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Perfecting the Jump Position

With our upcoming "Spring Into Action" Prix Caprilli, sponsored by Total Impact Equestrian, I thought it would be a good idea to highlight what we're looking for in a good jump position, and how you can work on helping your young rider to achieve it!

In our Demi Dressage tests, we're not worried about the heights of the jumps you use - we're marking them on 'style'. So check out this advice:

All too often we see riders simply stand in their stirrups to jump. Or fold, but all their fold is forwards, often with their leg swinging back, so they end up leaning on their hands to balance. Not only does this actually inhibit the pony from being able to jump well (all the rider's weight/balance is forward over the shoulders, when you want the pony's shoulders to be able to lift 'up' over the fence!) it also puts the rider in a very unstable/unsafe position should the pony refuse, duck out, spook etc - and we all know how cheeky ponies can be!

The good news is, you can work on improving your jump position without even going near a pony.... It’s effectively ‘squats’. See if your child can stand as if they were riding, on the ground. Feet pony-width apart, knees softly bent, body upright. MiniD hasn’t taken on board the instruction to ‘bend knees’ here!! But you can visualise that if she did, her upper body would be a little more 'back and down', and she’d be positioned as if she was on her pony in her normal flatwork position...

riding position on the ground
MiniD showing a basic flatwork riding position on the ground

From there, take it into jump position. I actually find it really helpful to get them to do this on the ground, as they have to get the balance right... on the pony, they often fling themselves forward but forget to put as much behind them as in front.... i.e if the pony was whipped from under them, they’d land on their nose! On the ground, if they do not 'squat' with as much of their weight behind their lower leg as in front, they fall over! (Incidentally, I demonstrated this change of positions once to a young rider when I was pregnant, and I *did* fall over - my bump altered my balance more than I thought! It got the point home though...)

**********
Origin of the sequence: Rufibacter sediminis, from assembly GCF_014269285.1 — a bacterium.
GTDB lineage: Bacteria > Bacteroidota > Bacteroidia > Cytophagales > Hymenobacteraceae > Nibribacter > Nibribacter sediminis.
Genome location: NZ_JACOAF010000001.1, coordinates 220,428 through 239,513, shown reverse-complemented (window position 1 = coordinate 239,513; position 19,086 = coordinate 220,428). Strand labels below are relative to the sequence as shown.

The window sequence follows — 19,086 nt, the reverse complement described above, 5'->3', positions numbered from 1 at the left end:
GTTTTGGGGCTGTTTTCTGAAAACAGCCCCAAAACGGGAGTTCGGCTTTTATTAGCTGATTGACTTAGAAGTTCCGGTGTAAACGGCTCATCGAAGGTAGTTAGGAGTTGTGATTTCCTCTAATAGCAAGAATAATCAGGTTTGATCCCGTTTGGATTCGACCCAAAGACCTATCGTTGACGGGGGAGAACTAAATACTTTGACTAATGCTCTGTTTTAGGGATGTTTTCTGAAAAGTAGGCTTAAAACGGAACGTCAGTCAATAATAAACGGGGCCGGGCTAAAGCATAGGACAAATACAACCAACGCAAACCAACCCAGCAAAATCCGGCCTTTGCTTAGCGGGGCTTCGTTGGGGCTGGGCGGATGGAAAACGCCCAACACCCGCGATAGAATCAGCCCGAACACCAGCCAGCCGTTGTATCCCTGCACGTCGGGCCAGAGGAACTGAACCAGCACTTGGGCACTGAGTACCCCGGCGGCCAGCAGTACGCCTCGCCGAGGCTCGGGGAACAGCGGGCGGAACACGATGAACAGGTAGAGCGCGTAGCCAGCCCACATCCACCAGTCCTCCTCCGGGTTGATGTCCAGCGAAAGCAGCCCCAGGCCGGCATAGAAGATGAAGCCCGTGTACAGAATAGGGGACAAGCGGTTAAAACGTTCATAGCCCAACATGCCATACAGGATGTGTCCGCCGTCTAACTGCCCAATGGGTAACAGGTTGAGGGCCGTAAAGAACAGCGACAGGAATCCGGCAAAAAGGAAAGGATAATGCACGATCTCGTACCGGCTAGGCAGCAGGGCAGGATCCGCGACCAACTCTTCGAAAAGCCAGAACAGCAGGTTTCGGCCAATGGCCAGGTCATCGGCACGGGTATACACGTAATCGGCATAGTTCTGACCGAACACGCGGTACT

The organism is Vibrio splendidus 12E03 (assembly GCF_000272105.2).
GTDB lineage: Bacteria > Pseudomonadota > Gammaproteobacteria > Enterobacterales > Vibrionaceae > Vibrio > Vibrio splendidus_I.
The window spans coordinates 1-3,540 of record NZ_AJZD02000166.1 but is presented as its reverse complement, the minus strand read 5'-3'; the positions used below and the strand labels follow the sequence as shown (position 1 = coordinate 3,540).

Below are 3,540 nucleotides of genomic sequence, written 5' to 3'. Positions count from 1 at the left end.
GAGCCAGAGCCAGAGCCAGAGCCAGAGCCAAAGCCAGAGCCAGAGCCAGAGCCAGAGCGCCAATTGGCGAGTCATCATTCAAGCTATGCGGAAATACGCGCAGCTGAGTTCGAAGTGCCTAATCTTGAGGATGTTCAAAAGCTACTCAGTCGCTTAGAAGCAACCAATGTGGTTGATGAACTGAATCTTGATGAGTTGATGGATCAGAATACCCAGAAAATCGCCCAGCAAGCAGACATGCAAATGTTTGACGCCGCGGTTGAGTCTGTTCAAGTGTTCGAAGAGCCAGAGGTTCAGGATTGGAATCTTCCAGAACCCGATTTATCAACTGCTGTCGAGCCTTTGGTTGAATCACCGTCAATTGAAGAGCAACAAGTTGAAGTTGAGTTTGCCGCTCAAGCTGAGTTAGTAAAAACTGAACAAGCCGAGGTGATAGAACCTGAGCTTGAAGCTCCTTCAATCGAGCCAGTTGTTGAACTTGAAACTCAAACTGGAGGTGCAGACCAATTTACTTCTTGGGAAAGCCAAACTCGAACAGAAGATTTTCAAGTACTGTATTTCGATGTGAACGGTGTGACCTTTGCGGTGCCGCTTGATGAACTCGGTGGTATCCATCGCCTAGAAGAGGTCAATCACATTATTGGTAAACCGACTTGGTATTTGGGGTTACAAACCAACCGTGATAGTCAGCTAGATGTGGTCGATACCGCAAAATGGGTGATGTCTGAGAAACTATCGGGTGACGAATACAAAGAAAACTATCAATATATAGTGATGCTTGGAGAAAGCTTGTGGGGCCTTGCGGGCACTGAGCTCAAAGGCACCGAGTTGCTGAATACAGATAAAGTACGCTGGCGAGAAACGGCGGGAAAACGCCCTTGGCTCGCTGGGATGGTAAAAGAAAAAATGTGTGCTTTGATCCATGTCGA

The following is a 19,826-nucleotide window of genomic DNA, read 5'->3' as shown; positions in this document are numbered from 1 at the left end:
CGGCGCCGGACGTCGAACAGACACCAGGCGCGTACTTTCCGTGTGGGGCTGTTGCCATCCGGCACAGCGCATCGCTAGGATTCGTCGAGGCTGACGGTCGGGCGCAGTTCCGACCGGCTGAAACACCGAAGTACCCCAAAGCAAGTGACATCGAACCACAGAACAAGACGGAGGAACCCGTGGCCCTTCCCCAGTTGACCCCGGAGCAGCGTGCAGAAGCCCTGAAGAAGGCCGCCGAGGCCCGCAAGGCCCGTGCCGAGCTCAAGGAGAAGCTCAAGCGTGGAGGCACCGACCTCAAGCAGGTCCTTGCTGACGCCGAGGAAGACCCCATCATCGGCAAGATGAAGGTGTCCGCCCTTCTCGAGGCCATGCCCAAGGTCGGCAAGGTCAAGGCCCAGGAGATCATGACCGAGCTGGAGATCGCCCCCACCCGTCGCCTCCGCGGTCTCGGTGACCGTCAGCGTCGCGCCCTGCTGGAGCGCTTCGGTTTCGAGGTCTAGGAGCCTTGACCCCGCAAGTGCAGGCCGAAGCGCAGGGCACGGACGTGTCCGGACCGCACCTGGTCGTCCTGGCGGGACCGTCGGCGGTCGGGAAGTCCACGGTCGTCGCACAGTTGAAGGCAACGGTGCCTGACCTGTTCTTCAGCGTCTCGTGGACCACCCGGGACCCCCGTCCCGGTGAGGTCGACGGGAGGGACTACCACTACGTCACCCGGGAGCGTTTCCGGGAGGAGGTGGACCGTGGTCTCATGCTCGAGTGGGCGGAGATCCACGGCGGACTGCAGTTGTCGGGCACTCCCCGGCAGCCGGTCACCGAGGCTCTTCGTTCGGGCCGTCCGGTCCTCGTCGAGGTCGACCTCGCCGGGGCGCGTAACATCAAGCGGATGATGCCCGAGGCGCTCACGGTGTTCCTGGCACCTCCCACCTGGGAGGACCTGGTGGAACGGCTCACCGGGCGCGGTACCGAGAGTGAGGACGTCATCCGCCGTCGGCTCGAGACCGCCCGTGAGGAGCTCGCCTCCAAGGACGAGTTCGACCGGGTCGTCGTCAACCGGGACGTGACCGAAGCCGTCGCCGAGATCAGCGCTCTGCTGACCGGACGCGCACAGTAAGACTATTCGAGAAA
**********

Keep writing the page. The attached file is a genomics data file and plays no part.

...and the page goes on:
riding position jump position horse riding practice
Here MiniD is squatting into her jump position on the ground

Once they’ve got the jump position on the ground, try it on the pony! Note that the security of the position comes from being balanced over the lower leg, not leaning on the hands 🙂 (NB. In a perfect world, MiniD's stirrups could have done with being put up a little from her flatwork length, so that her bottom was a little further back and her weight more evenly spread in front and behind her centre of gravity over her lower leg - I have added a red line on the picture here and you can see that she needs to close her knee angle a little more so that her bottom pushes towards the back of the saddle, meaning that half her bodyweight will be behind the red line, and half in front of it. At the moment, it's about 60:40 in front of the line! However, her position is balanced and fairly stable, she is looking up and forward, giving appropriately with her hands, and not tipping forward so her toes go down and de-stabilise her lower leg, or leaning on her pony's neck to balance!)

pony halting with rider showing jump position
MiniD showing her jump position on her pony at a halt

This 'jump position' is sometimes referred to as 'two point', and it is a great training exercise whether you are jumping or not! If you can walk/trot/canter around the arena in a balanced position like this, it helps to strengthen the thighs and develop a really secure 'heels down' lower leg (watch out for movements including jump position in one of our Summer League dressage tests for this reason!) Tip: don't try it for too long though, because as soon as the rider tires and starts to lean on their hands, the benefits are lost!

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